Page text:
Excerpt from page 3 - Introduction
I'm a firm believer that you can substitute almost any herb for almost any other herb in just about any recipe. Thus you can substitute oregano for marjoram, or even thyme for either of them.
This, however, does not apply to dill. Its taste is simply too distinctive. When you want dill, you want dill! The only other herb this applies to is tarragon, which also has its own particular taste, unlike any other. On second thought, I'd have to add cilantro to the "do not substitute" list. Its flavor is certainly unique.
Technically dill's name is Anethum graveolens. Two parts are used - the soft, leafy, fernlike leaves or fronds and the seeds. Somehow (and it's not hard to imagine how this can to be), the leafy part of the plant has come to be called dillweed. If I had to guess, I'd say that somewhere along the line someone decided that there should be a verbal distinction between the fronds and the seeds, and so we have "dillweed" and dill seeds".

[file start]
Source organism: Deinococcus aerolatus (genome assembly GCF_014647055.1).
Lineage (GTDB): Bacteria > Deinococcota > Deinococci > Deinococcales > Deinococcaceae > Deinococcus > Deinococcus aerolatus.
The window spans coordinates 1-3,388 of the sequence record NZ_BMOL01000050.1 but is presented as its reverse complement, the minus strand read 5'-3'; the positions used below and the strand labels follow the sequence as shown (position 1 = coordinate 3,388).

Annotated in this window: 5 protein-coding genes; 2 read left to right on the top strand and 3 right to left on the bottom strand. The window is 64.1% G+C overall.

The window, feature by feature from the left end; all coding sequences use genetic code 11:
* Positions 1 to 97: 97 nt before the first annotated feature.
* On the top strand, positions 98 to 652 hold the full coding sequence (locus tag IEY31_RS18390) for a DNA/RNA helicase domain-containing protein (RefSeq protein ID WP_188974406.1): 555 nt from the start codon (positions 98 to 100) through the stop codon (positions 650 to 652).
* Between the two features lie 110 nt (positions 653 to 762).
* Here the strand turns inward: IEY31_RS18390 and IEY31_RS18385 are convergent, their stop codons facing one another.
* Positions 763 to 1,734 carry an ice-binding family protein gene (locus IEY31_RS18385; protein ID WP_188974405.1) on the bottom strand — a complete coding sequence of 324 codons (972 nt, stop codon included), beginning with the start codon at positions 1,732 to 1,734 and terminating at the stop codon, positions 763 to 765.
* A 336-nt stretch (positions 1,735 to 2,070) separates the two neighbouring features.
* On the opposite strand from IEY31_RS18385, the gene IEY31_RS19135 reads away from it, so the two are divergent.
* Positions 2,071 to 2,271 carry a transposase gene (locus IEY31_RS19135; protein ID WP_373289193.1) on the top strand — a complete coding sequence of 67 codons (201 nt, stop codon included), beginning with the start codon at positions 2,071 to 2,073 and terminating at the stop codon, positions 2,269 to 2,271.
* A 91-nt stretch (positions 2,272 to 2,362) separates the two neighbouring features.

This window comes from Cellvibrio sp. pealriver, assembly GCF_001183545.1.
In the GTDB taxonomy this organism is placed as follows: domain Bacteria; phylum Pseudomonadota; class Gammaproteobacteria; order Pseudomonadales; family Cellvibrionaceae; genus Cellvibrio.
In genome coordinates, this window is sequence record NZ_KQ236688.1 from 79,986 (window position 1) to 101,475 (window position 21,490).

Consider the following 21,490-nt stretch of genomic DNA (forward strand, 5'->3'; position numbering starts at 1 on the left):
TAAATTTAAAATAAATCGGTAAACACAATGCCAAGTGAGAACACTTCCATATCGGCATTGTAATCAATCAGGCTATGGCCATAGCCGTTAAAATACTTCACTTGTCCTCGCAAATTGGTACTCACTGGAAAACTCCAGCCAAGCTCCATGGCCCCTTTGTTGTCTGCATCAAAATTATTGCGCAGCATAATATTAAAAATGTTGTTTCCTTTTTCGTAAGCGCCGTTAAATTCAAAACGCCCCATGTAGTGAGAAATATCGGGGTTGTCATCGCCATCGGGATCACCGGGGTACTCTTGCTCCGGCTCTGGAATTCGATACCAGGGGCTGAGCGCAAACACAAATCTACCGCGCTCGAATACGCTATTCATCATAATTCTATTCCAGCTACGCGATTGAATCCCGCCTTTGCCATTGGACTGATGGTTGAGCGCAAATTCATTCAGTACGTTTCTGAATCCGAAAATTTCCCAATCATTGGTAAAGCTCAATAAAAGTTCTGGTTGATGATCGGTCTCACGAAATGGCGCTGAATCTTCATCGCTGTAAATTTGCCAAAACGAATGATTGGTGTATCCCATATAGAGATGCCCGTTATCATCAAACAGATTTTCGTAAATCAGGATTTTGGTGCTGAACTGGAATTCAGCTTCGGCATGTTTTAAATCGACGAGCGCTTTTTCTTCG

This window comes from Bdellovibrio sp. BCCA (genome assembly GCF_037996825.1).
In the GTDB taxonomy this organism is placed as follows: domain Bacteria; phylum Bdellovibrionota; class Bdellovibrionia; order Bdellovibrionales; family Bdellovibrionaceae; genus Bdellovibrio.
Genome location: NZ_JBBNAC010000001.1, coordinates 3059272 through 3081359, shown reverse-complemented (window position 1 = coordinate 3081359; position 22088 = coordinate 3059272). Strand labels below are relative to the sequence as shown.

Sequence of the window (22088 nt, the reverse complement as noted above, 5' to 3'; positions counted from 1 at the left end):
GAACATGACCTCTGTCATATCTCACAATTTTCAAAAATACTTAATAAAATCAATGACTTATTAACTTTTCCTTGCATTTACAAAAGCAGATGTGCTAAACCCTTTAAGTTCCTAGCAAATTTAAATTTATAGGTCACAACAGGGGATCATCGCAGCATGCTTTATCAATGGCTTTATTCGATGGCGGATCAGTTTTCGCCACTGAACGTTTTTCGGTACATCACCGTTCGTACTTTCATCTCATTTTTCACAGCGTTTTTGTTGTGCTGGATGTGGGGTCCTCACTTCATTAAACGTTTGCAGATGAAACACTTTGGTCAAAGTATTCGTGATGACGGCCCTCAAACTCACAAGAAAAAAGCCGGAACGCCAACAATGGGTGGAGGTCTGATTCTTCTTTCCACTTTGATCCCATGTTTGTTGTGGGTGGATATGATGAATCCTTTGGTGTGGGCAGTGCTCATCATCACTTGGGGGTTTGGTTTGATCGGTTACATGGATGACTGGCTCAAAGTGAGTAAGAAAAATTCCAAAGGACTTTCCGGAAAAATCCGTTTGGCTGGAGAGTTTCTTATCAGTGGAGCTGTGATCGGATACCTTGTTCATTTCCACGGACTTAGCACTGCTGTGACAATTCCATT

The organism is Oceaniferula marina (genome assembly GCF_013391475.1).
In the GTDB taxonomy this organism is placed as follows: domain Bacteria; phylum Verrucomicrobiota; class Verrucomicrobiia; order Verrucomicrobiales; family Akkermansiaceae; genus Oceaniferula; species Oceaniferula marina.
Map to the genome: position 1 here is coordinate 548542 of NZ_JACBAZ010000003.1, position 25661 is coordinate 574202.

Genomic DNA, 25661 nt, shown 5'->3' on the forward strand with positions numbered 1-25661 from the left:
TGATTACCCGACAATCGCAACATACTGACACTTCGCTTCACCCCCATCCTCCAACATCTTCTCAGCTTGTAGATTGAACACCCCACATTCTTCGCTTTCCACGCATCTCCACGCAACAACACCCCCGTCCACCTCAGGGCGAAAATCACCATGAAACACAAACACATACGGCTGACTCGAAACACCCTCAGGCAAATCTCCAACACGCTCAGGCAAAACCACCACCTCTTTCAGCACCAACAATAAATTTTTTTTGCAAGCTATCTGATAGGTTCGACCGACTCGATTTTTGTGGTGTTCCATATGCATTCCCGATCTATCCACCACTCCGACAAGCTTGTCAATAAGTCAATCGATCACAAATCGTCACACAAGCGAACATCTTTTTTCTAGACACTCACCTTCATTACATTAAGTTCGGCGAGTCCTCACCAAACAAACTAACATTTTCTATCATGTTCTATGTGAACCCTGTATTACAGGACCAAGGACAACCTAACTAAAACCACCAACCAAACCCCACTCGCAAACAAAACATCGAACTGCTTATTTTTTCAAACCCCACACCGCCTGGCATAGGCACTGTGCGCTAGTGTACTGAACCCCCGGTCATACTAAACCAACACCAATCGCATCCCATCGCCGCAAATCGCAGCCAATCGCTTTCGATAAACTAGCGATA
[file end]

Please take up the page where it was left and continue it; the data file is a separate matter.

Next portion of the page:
Luckily, dill is very easy to grow. I'll guide you through the planting of seeds, then take you on a tour of the growing season and give you some ideas for preserving your harvest.
And then I'll give you a choice selection of dill-sparked recipes to try. I urge you to try all of them - they are extraordinary.
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